Niemann Pick Type C1 (NPC1) is a recessive inherited neurovisceral lipidosis with an estimated incidence of 1:120,000 [1]. Mutations in the NPC1 gene lead to an accumulation of mainly cholesterol, gangliosides, and sphingosines in lysosomes/late endosomes [2]. Patients present, amongst other symptoms, neurological symptoms such as cerebellar ataxia, which is caused by a progredient loss of Purkinje cells (PCs) [2]. Studies in NPC1 mice models have revealed progressive cell loss propagating from the anterior to the posterior lobes, whereas no prominent loss of PCs has been observed in lobe 10 [3,4,5]. The onset of loss of PCs in (the here-used) NPC1−/− mice becomes obvious at 4–5 weeks of age and severe motor deficits can be recognized at 6–7 weeks of age [3,4,6,7]. The pathological mechanism underlying the loss of PCs is not yet well understood and only a few studies describe functional alterations in PCs of NPC1−/− mice at an age without any obvious signs of cell loss or motoric dysfunction. Cerebellar PCs represent the sole afferent neurons in the cerebellar cortex and act as a pacemaker by generating intrinsic action potentials (APs). The AP firing patterns underlie a modulation of excitatory and inhibitory synapses. An increased frequency of excitatory post-synaptic currents has been, e.g., described in mice with an age ranging from p17 to p23 [8]. With regard to inhibitory synaptic transmission mediated by gamma-aminobutyric acid receptor (GABAA-Rs), an altered number of GABAergic synapses has been described in NPC1-deficient mice, but functional data are not available [9]. Thus, we examined inhibitory postsynaptic currents (IPSCs), mediated by GABAA-Rs, to elucidate alterations of the synaptic transmission between cerebellar interneurons and Purkinje cells. Since we have recently reported a disturbed internalization of alpha-amino-3-hydroxy-5-methyl-4-isoxazolepropionic acid receptors (AMPA-Rs) containing the GluA2 subunit [10,11] and that the GABAergic input to the PCs can be tuned by N-methyl-D-aspartate receptors (NMDA-Rs) and subsequently by AMPA-Rs [12], we examined in addition the modulation of the synaptic input to PCs by activating NMDA-Rs and the expression of the GluA2 subunit of AMPA-Rs.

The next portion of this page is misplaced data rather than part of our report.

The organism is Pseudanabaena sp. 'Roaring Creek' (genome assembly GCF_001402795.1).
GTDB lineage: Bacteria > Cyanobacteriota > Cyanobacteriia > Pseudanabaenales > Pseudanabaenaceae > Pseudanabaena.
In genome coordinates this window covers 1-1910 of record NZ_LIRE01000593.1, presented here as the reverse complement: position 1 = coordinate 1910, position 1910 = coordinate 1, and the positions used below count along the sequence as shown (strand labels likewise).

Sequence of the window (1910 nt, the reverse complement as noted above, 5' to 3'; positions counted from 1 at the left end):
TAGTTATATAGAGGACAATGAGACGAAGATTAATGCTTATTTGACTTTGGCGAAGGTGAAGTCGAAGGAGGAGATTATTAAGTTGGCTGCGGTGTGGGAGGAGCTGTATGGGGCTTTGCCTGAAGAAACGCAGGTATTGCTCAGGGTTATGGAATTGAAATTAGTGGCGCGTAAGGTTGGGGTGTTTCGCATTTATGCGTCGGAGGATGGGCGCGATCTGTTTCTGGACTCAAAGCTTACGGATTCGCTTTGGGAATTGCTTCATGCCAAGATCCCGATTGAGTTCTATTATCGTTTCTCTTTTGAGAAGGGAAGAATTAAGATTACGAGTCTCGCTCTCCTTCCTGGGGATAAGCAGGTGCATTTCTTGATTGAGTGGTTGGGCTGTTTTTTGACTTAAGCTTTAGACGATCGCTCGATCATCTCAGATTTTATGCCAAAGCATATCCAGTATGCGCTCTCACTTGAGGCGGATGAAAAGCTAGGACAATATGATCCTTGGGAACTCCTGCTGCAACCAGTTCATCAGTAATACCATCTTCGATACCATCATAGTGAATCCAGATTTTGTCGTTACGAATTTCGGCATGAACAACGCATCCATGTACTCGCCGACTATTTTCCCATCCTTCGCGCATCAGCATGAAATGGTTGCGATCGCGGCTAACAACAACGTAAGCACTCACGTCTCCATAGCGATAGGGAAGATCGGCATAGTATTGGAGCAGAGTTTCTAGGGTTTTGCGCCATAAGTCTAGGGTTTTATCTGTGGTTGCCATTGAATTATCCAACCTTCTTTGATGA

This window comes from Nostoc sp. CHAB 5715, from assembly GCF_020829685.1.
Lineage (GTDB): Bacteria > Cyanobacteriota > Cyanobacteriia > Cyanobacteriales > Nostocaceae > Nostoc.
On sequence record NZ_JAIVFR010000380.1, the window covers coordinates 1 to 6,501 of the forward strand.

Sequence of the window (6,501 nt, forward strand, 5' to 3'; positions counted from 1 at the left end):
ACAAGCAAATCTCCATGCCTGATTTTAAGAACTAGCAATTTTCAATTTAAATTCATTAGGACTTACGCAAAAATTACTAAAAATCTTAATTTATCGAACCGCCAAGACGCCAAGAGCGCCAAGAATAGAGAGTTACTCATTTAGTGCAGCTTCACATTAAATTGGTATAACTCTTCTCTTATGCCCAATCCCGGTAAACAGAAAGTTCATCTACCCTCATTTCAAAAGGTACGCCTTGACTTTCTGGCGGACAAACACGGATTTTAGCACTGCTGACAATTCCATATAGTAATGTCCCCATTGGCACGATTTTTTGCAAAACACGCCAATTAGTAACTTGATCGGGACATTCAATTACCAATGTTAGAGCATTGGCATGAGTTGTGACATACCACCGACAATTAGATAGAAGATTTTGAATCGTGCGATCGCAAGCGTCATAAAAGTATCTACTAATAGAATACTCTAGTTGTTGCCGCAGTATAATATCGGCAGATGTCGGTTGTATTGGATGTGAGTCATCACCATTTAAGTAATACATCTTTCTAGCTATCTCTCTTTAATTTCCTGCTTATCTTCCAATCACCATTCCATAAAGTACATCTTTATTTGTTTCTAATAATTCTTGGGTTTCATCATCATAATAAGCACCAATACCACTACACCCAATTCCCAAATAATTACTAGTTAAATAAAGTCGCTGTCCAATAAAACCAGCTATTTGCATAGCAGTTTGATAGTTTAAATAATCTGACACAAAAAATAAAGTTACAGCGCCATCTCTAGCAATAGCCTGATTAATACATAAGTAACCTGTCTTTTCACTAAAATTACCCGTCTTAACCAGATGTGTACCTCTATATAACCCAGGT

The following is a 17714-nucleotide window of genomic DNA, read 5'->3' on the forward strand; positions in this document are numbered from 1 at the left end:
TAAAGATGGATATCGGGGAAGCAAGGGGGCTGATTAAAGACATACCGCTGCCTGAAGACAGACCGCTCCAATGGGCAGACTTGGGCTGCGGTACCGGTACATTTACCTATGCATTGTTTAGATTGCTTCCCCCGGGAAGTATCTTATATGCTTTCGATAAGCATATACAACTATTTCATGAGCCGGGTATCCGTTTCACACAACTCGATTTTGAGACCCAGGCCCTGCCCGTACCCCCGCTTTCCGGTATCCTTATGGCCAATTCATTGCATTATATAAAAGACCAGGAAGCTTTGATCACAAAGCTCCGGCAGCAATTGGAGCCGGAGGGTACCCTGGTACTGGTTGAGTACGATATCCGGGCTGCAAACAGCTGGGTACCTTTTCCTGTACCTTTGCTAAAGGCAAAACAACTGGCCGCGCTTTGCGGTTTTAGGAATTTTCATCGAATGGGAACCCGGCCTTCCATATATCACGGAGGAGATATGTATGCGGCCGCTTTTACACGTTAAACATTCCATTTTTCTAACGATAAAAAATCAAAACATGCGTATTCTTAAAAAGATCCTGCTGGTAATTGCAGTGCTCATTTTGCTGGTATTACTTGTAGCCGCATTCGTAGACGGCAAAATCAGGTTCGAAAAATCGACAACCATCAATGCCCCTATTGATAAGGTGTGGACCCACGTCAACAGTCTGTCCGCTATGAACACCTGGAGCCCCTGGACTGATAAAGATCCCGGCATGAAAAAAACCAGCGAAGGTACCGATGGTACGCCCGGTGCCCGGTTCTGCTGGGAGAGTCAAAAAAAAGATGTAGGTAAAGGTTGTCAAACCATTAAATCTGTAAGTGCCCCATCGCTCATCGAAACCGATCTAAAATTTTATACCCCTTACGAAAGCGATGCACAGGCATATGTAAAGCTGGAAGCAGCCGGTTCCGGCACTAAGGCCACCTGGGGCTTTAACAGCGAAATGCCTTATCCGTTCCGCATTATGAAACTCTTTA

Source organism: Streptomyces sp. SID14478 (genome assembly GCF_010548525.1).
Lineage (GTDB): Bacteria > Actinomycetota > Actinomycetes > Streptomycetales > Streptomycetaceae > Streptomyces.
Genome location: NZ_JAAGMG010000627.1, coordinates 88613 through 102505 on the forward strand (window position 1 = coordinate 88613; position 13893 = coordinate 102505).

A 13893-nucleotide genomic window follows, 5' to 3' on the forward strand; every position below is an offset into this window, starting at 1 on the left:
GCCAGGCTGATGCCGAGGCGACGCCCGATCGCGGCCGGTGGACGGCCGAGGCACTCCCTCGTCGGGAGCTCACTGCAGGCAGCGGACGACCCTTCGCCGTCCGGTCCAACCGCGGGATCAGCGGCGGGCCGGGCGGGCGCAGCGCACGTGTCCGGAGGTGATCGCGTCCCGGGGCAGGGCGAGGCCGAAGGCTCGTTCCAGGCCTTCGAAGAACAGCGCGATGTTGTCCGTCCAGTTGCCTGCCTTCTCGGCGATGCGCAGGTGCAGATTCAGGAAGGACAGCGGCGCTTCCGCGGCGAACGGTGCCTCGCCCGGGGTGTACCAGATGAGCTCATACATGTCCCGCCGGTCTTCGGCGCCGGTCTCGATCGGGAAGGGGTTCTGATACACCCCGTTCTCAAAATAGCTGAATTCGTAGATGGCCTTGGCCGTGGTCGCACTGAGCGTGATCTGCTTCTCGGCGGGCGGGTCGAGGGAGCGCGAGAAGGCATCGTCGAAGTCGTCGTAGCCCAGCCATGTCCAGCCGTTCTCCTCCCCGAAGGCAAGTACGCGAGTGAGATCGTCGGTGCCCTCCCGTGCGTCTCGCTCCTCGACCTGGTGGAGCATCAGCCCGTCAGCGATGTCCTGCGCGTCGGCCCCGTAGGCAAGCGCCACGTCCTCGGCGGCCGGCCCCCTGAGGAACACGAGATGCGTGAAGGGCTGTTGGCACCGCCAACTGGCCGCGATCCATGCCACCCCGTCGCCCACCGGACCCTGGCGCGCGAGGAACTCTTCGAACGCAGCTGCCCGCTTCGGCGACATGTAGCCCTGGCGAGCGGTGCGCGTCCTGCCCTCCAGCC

2. Results

2.1. GABAergic Input to Purkinje Cells Is Altered in NPC1−/− Mice

Progressive loss of Purkinje cells is a hallmark of NPC1, wherein different NPC1 mice models show progressive cell loss propagating from the anterior to posterior lobes [3,4,5]. In (the here-used) NPC1−/− mice, the loss of PCs can be observed at 4–5 weeks of age, followed by motor deficits at 6–7 weeks of age [3,4,6,7]. Only a few studies have described functional alterations in PCs of NPC1−/− mice at an age without any obvious signs of cell loss or motoric dysfunction. An elevated frequency of excitatory post synaptic currents has been, e.g., described in mice with an age ranging from p17 to p23 [8]. Since no data concerning inhibitory synaptic transmission to PCs in NPC1−/− mice at this age are available, we studied GABAergic transmission in NPC1−/− and NPC1+/+ mice in the age range p19 to p25.